Wire Pass Slot Canyon leads to the world’s longest, continuous slot canyon, Buckskin Gulch.
Wire Pass Slot Canyon is so close to the North Coyote Buttes area that we had to try it out. It was our first slot canyon! Entry is $6. (I think that’s what it was!) This 1.7 mile, one-way hike provides access to the world’s longest continuous slot canyon, Buckskin Gulch. There are many boulders and rocks you must climb over to access the slot canyon. But, the hike is worth it!
The slot canyons are very pretty but can be very dangerous. Wire Pass Slot Canyon is tall and narrow. When flash floods come, you better hope and pray you are not around. As little as a 1/4 of an inch of rain could make this place a death trap! There is NO where to go except for down the river with all the branches and debris. So, take my advice and do not go if there is even a slight chance of rain. Remember, even a rain shower 50 miles away could cause a flash flood in the slot canyons.
When walking along the slot canyon, it is easy to believe you are just coming to a dead end. But, the slot canyon continues. You can barely see Chris here as he walks through the Wire Pass slot canyon.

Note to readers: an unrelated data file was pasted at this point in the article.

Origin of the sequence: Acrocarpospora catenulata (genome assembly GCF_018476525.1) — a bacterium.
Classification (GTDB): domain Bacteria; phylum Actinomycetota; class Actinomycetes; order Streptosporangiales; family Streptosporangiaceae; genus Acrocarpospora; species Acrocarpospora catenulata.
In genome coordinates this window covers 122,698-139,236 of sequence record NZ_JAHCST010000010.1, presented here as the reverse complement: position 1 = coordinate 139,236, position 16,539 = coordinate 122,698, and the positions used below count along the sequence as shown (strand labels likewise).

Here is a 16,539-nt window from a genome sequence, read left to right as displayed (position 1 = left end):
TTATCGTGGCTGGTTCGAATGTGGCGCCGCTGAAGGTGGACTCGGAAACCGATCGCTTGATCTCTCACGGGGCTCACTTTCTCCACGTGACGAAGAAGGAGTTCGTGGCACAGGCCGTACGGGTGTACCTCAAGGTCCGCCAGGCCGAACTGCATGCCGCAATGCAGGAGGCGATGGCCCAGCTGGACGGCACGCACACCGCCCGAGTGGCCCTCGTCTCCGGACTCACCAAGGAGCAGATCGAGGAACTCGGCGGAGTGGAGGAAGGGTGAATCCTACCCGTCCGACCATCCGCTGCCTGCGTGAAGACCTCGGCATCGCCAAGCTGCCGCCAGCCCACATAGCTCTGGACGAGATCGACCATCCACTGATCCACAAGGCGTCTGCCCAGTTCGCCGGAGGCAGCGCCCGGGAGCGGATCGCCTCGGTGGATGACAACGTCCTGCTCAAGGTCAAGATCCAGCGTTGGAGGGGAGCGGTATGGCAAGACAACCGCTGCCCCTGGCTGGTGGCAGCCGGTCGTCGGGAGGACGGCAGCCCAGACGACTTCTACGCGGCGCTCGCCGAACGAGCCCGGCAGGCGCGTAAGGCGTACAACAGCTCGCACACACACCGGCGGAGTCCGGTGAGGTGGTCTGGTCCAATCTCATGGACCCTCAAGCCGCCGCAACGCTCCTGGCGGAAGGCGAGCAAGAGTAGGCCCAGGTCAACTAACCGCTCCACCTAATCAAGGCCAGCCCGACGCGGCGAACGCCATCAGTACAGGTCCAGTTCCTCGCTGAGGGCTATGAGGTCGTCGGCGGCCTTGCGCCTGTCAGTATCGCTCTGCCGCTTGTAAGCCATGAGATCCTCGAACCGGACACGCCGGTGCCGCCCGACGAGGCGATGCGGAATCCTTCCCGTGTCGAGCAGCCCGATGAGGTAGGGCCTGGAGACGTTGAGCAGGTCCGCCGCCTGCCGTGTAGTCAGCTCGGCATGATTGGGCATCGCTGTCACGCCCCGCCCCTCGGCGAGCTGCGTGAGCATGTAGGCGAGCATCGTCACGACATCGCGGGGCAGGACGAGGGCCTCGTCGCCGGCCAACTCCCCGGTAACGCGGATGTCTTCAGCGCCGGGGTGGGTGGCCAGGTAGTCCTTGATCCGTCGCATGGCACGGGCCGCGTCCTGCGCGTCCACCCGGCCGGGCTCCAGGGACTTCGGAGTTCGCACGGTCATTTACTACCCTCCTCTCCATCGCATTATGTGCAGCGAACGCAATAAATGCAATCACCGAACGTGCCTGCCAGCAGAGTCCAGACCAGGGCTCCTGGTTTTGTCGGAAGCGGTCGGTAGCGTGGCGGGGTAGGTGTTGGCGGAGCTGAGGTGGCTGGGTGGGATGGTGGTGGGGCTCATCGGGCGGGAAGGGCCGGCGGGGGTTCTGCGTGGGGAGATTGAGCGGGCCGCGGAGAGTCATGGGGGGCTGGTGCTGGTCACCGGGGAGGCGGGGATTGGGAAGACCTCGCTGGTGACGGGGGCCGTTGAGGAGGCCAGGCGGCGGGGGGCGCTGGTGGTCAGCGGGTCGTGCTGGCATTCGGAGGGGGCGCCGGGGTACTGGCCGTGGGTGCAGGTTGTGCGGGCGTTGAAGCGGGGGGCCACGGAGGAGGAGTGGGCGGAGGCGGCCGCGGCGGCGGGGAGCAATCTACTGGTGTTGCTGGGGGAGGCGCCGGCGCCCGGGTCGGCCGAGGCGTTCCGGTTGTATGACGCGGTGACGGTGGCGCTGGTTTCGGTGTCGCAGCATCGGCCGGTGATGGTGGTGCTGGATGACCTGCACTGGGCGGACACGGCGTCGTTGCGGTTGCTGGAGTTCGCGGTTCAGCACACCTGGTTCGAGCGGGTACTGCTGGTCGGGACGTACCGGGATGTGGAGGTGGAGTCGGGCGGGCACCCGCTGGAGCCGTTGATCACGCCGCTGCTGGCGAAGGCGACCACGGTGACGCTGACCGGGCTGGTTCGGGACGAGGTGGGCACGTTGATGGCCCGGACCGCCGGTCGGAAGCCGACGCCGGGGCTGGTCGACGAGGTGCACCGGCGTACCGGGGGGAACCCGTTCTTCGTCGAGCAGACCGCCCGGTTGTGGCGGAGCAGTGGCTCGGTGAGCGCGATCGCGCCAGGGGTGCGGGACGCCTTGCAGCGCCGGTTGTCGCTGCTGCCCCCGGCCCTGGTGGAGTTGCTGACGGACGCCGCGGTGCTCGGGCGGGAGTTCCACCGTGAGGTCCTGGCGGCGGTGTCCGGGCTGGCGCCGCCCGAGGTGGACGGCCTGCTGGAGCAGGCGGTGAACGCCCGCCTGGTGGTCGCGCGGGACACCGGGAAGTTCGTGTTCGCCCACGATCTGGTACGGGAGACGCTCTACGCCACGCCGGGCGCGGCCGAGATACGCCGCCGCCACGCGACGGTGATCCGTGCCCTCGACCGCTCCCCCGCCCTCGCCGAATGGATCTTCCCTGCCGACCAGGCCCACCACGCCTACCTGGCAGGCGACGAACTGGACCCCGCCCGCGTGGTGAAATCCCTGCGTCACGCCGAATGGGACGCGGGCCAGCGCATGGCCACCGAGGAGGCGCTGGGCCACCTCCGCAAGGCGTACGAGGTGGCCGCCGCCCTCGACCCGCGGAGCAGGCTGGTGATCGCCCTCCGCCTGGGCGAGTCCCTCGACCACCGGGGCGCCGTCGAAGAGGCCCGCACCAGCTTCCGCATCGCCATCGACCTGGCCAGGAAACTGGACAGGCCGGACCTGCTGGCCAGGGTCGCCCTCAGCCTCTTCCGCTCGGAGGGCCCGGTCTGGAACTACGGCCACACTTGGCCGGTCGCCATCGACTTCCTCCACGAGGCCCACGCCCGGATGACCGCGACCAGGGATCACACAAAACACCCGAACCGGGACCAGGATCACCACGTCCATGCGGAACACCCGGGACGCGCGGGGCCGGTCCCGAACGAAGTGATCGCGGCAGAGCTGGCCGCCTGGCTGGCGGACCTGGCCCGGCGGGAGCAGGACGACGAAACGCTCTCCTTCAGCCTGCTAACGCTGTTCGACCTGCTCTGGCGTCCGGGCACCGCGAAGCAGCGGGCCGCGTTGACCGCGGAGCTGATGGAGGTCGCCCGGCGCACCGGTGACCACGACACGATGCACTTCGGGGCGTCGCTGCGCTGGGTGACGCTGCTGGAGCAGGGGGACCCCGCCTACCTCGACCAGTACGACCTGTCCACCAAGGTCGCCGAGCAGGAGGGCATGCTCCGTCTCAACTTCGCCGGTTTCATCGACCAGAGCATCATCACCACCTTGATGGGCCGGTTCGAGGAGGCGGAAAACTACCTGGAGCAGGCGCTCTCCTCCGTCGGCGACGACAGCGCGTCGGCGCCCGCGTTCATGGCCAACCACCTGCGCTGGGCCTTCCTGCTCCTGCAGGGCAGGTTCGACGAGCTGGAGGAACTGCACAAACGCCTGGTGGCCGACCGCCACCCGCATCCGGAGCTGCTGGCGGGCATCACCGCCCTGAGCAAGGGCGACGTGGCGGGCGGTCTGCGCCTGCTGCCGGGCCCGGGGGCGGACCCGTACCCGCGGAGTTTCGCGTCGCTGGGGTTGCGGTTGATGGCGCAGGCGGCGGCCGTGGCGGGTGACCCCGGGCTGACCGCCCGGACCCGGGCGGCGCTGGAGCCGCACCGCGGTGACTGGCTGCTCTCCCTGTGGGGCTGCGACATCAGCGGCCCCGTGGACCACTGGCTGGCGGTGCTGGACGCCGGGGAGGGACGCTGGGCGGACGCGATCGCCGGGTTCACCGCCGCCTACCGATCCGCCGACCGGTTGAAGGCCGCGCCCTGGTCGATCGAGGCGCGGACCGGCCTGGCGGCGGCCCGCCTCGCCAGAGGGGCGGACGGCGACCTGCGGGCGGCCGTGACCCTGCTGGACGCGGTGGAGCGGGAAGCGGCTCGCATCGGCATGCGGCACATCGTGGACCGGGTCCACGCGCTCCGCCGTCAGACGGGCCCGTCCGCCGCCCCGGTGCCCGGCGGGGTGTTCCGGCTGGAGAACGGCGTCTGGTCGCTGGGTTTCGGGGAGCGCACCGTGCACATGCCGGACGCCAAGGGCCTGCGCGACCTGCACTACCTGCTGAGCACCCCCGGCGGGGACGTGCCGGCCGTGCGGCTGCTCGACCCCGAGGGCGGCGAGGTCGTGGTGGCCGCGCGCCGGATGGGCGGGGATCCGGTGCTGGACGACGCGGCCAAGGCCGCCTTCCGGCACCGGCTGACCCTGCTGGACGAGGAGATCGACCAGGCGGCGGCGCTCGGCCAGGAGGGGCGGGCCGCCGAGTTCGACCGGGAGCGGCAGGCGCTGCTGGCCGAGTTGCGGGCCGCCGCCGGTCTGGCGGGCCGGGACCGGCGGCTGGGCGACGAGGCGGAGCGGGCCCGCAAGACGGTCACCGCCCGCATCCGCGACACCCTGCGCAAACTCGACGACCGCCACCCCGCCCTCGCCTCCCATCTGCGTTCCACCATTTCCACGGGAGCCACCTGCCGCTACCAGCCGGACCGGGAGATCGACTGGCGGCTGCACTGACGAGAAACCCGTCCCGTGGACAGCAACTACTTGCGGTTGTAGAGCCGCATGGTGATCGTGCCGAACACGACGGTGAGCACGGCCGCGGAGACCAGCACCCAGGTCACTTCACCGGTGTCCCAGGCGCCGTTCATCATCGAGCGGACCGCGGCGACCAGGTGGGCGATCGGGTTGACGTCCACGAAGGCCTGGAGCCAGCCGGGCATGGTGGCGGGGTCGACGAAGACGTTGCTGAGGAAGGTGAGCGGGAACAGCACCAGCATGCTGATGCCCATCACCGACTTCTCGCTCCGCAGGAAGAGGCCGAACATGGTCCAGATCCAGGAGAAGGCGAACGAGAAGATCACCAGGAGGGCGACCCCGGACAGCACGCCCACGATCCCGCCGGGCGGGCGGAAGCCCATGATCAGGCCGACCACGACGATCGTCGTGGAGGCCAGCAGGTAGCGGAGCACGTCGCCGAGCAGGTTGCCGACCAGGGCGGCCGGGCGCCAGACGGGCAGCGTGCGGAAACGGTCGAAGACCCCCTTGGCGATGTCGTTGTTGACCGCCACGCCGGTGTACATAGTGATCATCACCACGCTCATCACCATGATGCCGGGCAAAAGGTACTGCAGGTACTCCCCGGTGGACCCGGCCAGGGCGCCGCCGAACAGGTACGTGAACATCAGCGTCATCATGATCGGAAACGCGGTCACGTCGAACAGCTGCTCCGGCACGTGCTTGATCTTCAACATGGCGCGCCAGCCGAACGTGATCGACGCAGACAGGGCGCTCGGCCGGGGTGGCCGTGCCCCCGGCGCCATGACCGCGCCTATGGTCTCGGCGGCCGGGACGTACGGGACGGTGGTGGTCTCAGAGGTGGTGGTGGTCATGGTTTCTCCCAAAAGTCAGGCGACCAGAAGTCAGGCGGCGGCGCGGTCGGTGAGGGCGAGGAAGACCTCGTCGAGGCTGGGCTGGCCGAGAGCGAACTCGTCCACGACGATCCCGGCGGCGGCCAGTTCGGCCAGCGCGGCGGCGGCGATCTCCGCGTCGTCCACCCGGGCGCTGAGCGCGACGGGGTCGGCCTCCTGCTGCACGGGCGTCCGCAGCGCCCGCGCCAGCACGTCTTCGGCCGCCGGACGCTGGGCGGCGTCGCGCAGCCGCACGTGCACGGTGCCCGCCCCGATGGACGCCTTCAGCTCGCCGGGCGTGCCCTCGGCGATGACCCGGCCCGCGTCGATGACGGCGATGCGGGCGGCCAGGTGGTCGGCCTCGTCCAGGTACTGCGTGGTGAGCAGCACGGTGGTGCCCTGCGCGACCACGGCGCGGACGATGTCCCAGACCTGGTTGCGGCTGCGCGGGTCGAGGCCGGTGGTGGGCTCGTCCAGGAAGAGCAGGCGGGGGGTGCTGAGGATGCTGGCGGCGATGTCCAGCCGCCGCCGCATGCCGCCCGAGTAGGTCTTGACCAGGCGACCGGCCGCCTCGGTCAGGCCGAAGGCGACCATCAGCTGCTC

There is about an 8 foot drop off at one point. Usually, there is a log to help get down. But, the recent rain had washed it out. So, we had to go around. Here is a view looking down INTO the slot canyon.
There are petroglyphs in the huge rock where Wire Pass slot canyon and Buckskin Gulch meet.
As you can see, there are petroglyphs made by the Pueblo Indians more than 700 years ago. There are big horn sheep and people shooting them with a bow. The dots that are in a curvy line are thought to resemble a map of the Buckskin Gulch.
Our guide said climbers make their way up the big crack in this sandstone rock!
This is where Wire Pass meets Buckskin Gulch.
You could hear your voice echo when you talked. The sun coming through the opening in the rock was so pretty.
There was still water in areas of Buckskin Gulch. You can tell where an animal had come in for a drink and then left. Mountain lion tracks?
Here is some of the terrain we had to hike to get out of the slot canyon. The picture with my head down is right before I cut myself on a rock.
I only had 1 injury for the day! Somehow I hit my leg on a rock climbing out of the Wire Pass Slot Canyon. It tore my pants and caused a gash in my leg that later bruised quite a bit. Thankfully, I had a first aid kit with me. Those bushes are dangerous and I think were part of culprit for the injury. I had splinters in my hands from them that caused painful, yet small, infections. The splinters were unlike any other splinter I had ever had!